STOCKHOLM (Reuters) - At least 20 cars were set on fire overnight in a poor immigrant suburb of Stockholm, police said on Saturday, days before an election in which joblessness and Sweden’s open door asylum policy are major issues.
Sweden suffered its worst riots in years in May 2013, when youths burnt hundreds of cars and battled police in the capital’s poor suburbs for a week.
Gert Rosvall, a Stockholm police station officer, said vehicles had been torched in seven or eight places in Norsborg. Witnesses reported seeing a group of 20 to 50 people in the area at the time of the fires but no one had been arrested.
“This is about some sort of social unrest,” Rosvall said. “It is some kind of statement against society, but exactly what that statement is, we don’t know.”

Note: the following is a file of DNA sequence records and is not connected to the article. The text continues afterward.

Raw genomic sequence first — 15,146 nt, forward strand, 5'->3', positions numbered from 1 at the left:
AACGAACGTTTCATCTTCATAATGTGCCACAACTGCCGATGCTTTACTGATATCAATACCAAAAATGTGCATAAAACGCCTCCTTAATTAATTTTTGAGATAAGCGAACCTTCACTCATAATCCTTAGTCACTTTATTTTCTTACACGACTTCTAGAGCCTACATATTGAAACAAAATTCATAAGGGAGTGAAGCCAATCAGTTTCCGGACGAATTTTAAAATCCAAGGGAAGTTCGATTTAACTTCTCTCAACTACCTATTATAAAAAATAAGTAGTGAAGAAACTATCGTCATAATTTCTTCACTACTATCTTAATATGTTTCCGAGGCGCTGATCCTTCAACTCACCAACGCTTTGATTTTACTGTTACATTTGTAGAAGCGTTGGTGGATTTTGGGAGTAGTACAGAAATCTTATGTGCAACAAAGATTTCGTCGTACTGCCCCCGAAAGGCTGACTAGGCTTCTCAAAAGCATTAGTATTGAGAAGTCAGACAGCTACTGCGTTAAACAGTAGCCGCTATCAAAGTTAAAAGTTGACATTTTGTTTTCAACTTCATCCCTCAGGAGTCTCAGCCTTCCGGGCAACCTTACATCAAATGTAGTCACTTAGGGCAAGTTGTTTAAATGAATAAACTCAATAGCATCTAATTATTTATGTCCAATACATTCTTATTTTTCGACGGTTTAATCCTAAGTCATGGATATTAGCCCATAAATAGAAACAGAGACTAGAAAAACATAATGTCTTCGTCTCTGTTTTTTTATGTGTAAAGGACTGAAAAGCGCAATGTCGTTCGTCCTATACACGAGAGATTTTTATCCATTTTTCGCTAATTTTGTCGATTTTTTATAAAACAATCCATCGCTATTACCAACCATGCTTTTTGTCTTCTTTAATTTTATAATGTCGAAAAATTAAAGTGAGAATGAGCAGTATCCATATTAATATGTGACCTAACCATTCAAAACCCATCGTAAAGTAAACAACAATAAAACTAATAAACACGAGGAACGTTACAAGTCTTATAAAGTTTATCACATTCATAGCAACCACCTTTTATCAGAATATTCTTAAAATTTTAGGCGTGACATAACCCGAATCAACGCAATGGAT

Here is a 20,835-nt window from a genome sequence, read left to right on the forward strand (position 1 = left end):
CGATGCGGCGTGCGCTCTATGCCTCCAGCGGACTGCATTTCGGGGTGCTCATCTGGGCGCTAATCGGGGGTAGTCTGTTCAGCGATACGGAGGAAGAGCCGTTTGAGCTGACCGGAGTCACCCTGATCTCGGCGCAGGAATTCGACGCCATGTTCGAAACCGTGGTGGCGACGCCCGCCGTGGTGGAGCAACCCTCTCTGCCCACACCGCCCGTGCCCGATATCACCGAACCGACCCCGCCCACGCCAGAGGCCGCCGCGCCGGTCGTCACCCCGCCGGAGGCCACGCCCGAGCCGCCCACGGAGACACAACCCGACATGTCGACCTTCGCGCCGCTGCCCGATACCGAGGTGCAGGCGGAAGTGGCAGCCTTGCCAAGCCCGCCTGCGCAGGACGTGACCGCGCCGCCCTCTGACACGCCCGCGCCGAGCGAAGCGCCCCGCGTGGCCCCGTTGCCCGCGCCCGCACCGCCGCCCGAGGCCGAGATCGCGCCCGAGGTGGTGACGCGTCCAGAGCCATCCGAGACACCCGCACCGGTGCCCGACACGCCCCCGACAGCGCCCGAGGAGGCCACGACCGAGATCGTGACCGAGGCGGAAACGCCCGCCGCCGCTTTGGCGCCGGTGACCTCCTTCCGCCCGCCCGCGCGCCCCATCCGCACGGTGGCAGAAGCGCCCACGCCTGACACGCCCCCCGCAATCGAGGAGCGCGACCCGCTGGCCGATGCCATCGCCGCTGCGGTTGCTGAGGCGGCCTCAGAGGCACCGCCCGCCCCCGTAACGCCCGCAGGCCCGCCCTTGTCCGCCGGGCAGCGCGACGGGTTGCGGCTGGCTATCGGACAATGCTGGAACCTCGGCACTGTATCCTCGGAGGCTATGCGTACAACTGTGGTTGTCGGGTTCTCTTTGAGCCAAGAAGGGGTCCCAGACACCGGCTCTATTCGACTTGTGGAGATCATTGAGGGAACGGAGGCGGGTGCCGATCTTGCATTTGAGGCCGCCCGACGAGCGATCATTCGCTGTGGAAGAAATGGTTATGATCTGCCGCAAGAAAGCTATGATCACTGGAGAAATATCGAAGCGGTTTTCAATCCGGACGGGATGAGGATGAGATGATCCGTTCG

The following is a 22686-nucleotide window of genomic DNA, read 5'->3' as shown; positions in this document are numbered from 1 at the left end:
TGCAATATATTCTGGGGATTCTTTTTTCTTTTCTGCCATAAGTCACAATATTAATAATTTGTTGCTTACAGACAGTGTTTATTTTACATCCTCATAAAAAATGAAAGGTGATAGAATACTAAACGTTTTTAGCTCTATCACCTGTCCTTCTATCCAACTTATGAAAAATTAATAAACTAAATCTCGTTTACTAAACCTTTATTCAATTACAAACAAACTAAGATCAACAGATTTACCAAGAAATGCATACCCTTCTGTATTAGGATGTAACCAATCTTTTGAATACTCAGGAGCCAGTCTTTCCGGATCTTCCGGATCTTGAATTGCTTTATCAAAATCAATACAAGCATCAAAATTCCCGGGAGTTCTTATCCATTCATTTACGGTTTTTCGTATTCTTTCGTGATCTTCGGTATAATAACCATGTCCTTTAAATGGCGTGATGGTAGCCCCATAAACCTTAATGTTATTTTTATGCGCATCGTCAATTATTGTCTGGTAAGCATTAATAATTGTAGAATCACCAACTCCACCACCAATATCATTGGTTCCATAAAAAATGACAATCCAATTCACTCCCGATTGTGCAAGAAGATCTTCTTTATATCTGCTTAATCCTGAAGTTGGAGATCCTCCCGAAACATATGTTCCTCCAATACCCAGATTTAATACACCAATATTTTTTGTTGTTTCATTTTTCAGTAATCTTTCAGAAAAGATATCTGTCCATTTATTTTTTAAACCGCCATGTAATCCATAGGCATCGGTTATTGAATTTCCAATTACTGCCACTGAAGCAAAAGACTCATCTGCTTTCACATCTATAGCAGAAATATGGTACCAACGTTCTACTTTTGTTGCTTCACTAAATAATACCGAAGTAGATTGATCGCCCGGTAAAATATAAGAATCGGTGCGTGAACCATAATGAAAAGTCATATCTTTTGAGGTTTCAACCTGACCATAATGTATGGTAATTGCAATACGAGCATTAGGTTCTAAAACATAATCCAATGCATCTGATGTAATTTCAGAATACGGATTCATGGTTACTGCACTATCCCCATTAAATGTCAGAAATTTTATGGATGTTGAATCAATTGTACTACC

In August, cars were also torched in the suburb of Rinkeby, which has Stockholm’s highest unemployment level.
“Whether there is any connection to that, or the fact that elections are coming up, we don’t know,” Rosvall said.
Opinion polls suggest anti-immigration Sweden Democrats will take about 10 percent of votes in the Sept. 14 election, which would be their best ever result, as a growing number of voters question the cost of the country’s open door asylum policy.
Centre right Prime Minister Fredrik Reinfeldt, whose government alliance is facing defeat, put immigration at the top at the political agenda in an August speech.
While pointing to the importance of helping people fleeing from conflicts such as the one in Syria, he said the cost of receiving asylum seekers would leave little room for more spending to boost jobs and schools.
Reporting by Sven Nordenstam; Editing by Alistair Scrutton and Catherine Evans